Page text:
Abbott Wins Order Barring Ex-Exec From Sharing Virus Info

By Celeste Bott
Law360 is providing free access to its coronavirus coverage to make sure all members of the legal community have accurate information in this time of uncertainty and change. Use the form below to sign up for any of our weekly newsletters. Signing up for any of our section newsletters will opt you in to the weekly Coronavirus briefing.

Sign up for our Employment newsletter

You must correct or enter the following before you can sign up:

Select more newsletters to receive for free [+] Show less [-]

Thank You!

Law360 (November 2, 2020, 6:12 PM EST) -- An Illinois federal judge on Monday granted Abbott Laboratories a temporary restraining order against a former marketing executive it alleges took trade secrets, including information related to its COVID-19 products, when he left the company for a similar role with a competitor.

U.S. District Judge Virginia Kendall said after arguments on the matter Monday that the circumstantial evidence Abbott presented was enough to warrant a two-week restraining order that will keep Jerome Clavel, its former vice president of global marketing, from starting a new position at Bio-Rad Laboratories and allow expedited discovery for Abbott to investigate what information was allegedly taken.

Based on that evidence, trade secrets have already been misappropriated, Judge Kendall said, pointing to Abbott's assertion that Clavel connected at least five USB devices on his work laptop the day he surrendered it to the company and forwarded to his personal email account documents containing confidential demand forecasts and market assumptions for an Abbott COVID-19 test.

Per the temporary restraining order, Clavel has 24 hours to turn over the USB storage devices and seven days to turn over personal emails, the judge said.

Rebecca Fitzpatrick of Kirkland & Ellis LLP, arguing for Abbott, told the judge the order was immediately necessary because Clavel was set to start a similar job this week at Bio-Rad, in violation of his employment agreement with Abbott.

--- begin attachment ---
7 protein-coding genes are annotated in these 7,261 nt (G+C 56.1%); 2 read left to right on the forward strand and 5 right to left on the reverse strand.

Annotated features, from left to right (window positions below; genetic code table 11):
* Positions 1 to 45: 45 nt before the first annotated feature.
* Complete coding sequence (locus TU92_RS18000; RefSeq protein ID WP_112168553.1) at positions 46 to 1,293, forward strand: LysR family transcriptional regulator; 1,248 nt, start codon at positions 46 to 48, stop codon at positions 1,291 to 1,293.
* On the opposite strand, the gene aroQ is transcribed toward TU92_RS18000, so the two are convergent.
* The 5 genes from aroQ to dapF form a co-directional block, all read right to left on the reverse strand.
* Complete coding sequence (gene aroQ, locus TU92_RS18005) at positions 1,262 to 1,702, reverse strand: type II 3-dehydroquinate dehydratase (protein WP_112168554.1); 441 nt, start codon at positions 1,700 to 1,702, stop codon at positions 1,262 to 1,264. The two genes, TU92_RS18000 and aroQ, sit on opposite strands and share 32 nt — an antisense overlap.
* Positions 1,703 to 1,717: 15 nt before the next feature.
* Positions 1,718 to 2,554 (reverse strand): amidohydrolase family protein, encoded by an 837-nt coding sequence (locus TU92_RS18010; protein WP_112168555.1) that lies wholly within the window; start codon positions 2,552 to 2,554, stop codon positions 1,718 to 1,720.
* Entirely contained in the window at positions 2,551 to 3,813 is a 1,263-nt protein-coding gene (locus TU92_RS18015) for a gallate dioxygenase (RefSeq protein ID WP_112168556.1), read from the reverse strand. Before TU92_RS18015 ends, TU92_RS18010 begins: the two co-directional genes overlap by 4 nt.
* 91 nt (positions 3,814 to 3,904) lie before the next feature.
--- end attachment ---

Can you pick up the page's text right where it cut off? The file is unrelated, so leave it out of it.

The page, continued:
Clavel repeatedly lied about taking a job elsewhere and refused to give passwords to his Abbott-owned devices before he left the company on Oct. 30, Fitzpatrick said. A forensic analysis of his work laptop also revealed he was forwarding emails containing Abbott's confidential information to himself, she said.

"It's unfortunate that we're here, but we feel Mr. Clavel left us no choice," Fitzpatrick said.

While at Abbott, Clavel's responsibilities included being part of the team dedicated to setting global strategy for the company's entire line of COVID-19 products, she said. He knew plans for what new products were coming and when; pricing strategies; demand and financial forecasts and targets; and ways Abbott planned to differentiate itself from competitors, Fitzpatrick said.

Abbott is being asked to "rely on his word," but Clavel lied to Abbott's human resources department about accepting the Bio-Rad job and lied in his exit interview when he claimed he didn't use USB storage devices, she argued.

But Clavel's attorney, Darlene A. Vorachek of Abrahamson Vorachek & Levinson, urged the court to allow corporate counsel for Abbott and Bio-Rad to work out a solution among themselves rather than issue an order, saying Clavel took pains to ensure the sanctity of Abbott's confidential information.

Clavel left Abbott because the work environment was abusive and negatively impacting his health, but he asked Bio-Rad to make clear in his offer letter that Abbott's confidential information would be preserved, Vorachek said. And Bio-Rad does most of its COVID-19 work in a division Clavel won't be involved in, she said.

What Abbott claims are lies "are in fact all truths," she said.

For example, when Clavel told human resources he hadn't taken a new job, he hadn't yet signed his offer letter from Bio-Rad — he did so later that day, after that conversation, Vorachek said.

While he did send things to his personal email, many employees mix together their personal and work emails on their various devices, Vorachek said. There was "no nefarious intent here, and Abbott offers nothing to the contrary," she said.

Clavel has since deleted Abbott documents on all his devices, Vorachek said, though she told the court that he missed three documents that she has since advised him not to delete in the interest of full disclosure.

"Largely, the claim of the impact or harm to Abbott was all theoretical: 'If he took this document, he could do this,'" Vorachek said. "There is nothing to suggest that Abbott's secrets are in fact in danger."

While Abbott frequently implements firewalls and guardrails when their employees leave to go to competitors, that arrangement requires those employees to be straightforward, Fitzpatrick said.

"Mr. Clavel did not do that. He did the opposite," she said.

A hearing has been set for after the temporary restraining order expires on Nov. 16.

Abbott Laboratories is represented by Rebecca Cauley Fitzpatrick of Kirkland & Ellis LLP.

Clavel is represented by Darlene A. Vorachek of Abrahamson Vorachek & Levinson.

The case is Abbott Laboratories v. Clavel, case number 1:20-cv-06466, in the U.S. District Court for the Northern District of Illinois.

--Editing by Daniel King.

For a reprint of this article, please contact

Attached Documents

Useful Tools & Links

Related Sections

Case Information

Case Title

Abbott Laboratories v. Clavel

Case Number



Illinois Northern

Nature of Suit

880 Defend Trade Secrets Act (of 2016)

Date Filed

October 30, 2020

Law Firms


Government Agencies

Judge Analytics

Hello! I'm Law360's automated support bot.

How can I help you today?

For example, you can type:
  • I forgot my password
  • I took a free trial but didn't get a verification email
  • How do I sign up for a newsletter?
Ask a question!